India Should Reach Out to the People of Gilgit-Baltistan

By Prateek Joshi

Last year, Modi remarked that the people of Gilgit had thanked him. Now it’s time to reach out to them.

On August 8 an activist from Gilgit-Baltistan, Hasnain Ramal, was arrested under the anti-terrorism act. He had been raising his voice against Pakistan, agitating for the state to grant political and economic rights to the people of Gilgit-Baltistan as per the United Nations Commission for India and Pakistan (UNCIP) resolutions on Kashmir.

Ramal’s arrest is part of a strong crackdown Pakistan is systematically carrying out on Gilgit-Baltistan’s peaceful activists. Besides Ramal, activists including Baba Jan, Iftikhar, Dee Jay Mathal, Qayum Balawar, Safdar Ali, Mehbob Advocate, Sannaullah, Quwat Khan, Inayat Karim and Majidullah have been put behind bars.

Last year, authorities picked up several activists, accusing them of working for Indian intelligence to destabilize the China-Pakistan Economic Corridor (CPEC). The Pakistani Army paints India as detrimental to the CPEC, which was announced in 2015. Earlier this year, the government said it had deployed 15,000 troops, part of the Special Security Division (SSD) which is headquartered in Gilgit-Baltistan, to protect CPEC projects.

Indian Prime Minister Narendra Modi’s mention of supporting voices from Balochistan and Gilgit during his 2016 Independence Day speech was seen as a strong signal of his deliberate shifting of Indian foreign policy.

India First Private Sector Satellite To Be Launched By ISRO Today:Key features

Indian Space Research Organisation (ISRO) will launch its first private sector-built navigation satellite IRNSS-1H from the Satish Dhawan Space Centre at Sriharikota on Thursday at 7 PM.

As per the reports, the launch of IRNSS-1H necessitated following the malfunction of one of NAVIC’s seven satellites IRNSS 1A as its rubidium atomic clocks failed. The atomic clocks are important to provide the accurate positional data.

The IRNSS-1H was built by a consortium led by Bengaluru-based Alpha Design Technologies under the supervision of a team consists of 70 scientists from ISRO.

Talking to leading daily Times of India, ISRO chairman A S Kiran Kumar had informed, “For the first time, a private company has been involved in the integration of a satellite. Progressively, we will involve more and more companies in satellite assembly activities.”

The Indian Regional Navigation Satellite System (IRNSS) is an independent regional navigation satellite system developed by India on par with U.S.-based GPS.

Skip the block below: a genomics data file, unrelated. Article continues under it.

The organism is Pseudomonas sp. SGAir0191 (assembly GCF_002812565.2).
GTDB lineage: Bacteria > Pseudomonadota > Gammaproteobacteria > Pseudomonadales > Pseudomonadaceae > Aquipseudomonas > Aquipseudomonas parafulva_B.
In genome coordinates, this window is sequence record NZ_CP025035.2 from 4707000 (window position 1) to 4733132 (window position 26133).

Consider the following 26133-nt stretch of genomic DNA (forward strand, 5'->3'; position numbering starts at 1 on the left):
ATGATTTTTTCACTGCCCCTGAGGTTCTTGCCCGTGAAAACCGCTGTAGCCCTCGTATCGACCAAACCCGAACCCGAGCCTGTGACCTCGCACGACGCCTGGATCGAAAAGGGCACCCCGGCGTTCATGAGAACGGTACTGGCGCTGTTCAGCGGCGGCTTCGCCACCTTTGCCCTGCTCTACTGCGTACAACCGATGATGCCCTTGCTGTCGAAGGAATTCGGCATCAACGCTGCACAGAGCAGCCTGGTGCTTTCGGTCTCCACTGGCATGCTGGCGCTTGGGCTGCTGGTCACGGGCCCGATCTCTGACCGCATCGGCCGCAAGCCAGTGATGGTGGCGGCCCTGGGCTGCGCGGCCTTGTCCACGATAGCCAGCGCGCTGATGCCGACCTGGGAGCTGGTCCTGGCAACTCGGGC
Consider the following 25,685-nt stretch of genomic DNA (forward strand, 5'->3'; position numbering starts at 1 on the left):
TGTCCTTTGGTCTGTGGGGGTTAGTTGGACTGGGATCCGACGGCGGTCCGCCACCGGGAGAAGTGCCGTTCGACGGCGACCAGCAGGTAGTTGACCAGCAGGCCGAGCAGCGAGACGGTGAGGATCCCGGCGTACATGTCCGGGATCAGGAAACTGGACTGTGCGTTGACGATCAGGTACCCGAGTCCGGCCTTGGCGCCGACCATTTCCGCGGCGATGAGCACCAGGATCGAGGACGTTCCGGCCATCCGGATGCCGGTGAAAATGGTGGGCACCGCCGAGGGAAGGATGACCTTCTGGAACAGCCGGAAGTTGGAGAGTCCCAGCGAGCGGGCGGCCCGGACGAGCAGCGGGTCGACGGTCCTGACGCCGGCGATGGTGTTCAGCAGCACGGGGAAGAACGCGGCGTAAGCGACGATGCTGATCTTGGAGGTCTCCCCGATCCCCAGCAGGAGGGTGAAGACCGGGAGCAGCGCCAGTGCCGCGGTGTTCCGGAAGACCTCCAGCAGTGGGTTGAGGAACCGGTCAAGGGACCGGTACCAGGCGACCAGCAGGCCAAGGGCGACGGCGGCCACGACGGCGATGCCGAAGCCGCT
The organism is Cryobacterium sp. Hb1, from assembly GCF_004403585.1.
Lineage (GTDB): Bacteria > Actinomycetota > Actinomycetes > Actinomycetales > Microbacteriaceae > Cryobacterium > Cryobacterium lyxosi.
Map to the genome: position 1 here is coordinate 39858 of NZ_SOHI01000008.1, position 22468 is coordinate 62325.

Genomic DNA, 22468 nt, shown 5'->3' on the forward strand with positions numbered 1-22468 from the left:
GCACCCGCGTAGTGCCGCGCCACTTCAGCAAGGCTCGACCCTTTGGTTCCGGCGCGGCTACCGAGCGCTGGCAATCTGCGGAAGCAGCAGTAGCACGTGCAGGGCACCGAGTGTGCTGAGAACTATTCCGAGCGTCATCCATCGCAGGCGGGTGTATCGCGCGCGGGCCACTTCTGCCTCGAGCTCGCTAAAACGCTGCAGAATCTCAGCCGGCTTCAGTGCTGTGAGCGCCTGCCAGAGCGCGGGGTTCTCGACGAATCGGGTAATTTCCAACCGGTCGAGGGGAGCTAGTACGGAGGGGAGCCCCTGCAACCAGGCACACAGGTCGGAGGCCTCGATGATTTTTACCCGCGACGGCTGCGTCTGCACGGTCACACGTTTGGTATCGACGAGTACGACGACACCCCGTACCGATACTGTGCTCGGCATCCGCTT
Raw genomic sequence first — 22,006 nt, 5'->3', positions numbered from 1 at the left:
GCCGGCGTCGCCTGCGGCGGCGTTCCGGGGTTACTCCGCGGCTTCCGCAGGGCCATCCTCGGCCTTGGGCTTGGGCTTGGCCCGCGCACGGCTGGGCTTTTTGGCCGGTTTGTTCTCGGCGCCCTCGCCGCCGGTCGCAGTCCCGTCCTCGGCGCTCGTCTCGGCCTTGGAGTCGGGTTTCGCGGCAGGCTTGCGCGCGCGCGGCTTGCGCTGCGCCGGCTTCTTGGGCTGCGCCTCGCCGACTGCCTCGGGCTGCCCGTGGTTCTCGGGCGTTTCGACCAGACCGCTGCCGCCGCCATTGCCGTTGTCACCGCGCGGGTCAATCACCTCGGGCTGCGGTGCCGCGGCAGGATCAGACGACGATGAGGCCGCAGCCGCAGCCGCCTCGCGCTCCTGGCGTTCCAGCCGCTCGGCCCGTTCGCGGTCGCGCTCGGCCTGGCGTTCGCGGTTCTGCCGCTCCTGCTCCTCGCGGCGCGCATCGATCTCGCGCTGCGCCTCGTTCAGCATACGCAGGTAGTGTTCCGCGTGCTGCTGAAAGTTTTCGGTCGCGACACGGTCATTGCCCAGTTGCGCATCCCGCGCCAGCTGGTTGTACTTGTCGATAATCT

ISRO had launched seven satellites – IRNSS-1G on April 28, 2016, IRNSS-1F (March 10, 2016), IRNSS-1E (January 20, 2016), IRNSS-1D (March 28, 2015), IRNSS-1C (October 16, 2014), IRNSS-1B (April 4, 2014) and IRNSS-1A on July 1, 2013.

According to ISRO officials, the total cost of all the seven satellites was ₹1,420 crore.

Sino-Indian Ties: The dispute on the eastern frontier.

Mohan Guruswamy

The Chinese have never been quite explicit on how much of Arunachal they seek. Recently I saw an official map displayed in a travel agents office in Lhasa that showed only the Tawang tract as Chinese territory. In other maps they have their border running along the foothills, which means all of Arunachal. 

The Chinese have based their specific claim on the territory on the premise that Tawang was administered from Lhasa, and the contiguous areas owed allegiance to the Dalai Lama, the spiritual and temporal ruler of Tibet. Then the Chinese must also consider this. Sikkim till into the 19th century a vassal of Tibet and Darjeeling was forcibly taken from it by the British! By extending this logic could they realistically stake a claim for Sikkim and Darjeeling? Of course not. It would be preposterous. History has moved on. The times have changed. For the 21st century to be stable 20th century borders must be stable, whatever be our yearnings.

At the crux of this issue is the larger question of the national identities of the two nations and when and how they evolved. The Imperial India of the Mughals spanned from Afghanistan to Bengal but did not go very much below the Godavari in the South. The Imperial India of the British incorporated all of today’s India, Pakistan and Bangladesh, but had no Afghanistan, not for want of trying. It was the British who for the first time brought Assam into Imperial India in 1826 when they defeated Burma and formalized the annexation with the treaty of Yandabo. It was only in 1886 that the British first forayed out of the Brahmaputra valley when they sent out a punitive expedition into the Lohit valley in pursuit of marauding tribesmen who began raiding the new tea gardens. Apparently the area was neither under Chinese or Tibetan control for there were no protests either from the Dalai Lama or the Chinese Amban in Lhasa. Soon the British stayed put.

Denouement at Doklam: India must take long-term measures (Comment: Special to IANS)

Admiral Arun Prakash (Retd)